Stuttering is an interruption of the normal flow of speech, which takes on many different patterns. Commonly, it involves either saying a string of repeated sounds or making abnormal pauses during speech. In early childhood, stuttering is sometimes part of normal speech development. In fact, about 5% of all young children go through a brief period of stuttering when they are learning to talk. Stuttering typically is first noticed between the ages of 2 and 5. It usually goes away on its own within a matter of months. In a small number of children (around 1%), stuttering continues and may get worse. Boys are more likely to stutter than girls.
In addition, normal problems with fluency tend to come and go, or happen only at certain times (such as when a child is tired or excited), but true stuttering is present most of the time. Once a child begins to stutter, he or she may feel embarrassed, self-conscious or anxious when asked to speak. The child may find it hard to socialize with friends and also may intentionally avoid situations where talking is expected, such as telephone calls, classroom discussions and school plays.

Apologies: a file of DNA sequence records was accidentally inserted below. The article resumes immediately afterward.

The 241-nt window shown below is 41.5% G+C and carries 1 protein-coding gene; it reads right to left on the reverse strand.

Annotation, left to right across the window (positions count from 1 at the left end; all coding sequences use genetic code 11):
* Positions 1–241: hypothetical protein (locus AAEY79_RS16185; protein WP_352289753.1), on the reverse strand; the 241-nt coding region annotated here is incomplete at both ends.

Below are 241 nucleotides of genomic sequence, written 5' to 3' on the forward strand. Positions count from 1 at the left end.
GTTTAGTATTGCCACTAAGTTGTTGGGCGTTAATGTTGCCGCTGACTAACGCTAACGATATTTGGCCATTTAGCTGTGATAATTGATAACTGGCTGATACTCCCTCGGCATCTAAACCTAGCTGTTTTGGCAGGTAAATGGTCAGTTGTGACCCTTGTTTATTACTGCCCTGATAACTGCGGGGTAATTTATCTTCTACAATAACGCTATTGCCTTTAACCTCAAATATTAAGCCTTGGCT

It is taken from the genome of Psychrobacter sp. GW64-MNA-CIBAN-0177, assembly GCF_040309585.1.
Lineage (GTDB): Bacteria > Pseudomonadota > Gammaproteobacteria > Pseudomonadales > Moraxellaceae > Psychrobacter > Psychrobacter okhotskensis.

In 2005, we estimated pneumococcal disease caused 136,000 deaths (46,000-253,000) comprising 10% of deaths in Indian children aged 1-59 months. The death rate for pneumococci was 106 per 100,000 (36-197), and more than two thirds of pneumococcal deaths were pneumonia-relate. Across regions, pneumococcal mortality ranged from 51-141 deaths per 100,000 1-59 months children and was highest in the Central and Eastern regions >50% of pneumococcal deaths occurred in four states with reported low rates of antibiotic use3: Bihar, Madhya Pradesh, Rajasthan, and Uttar Pradesh.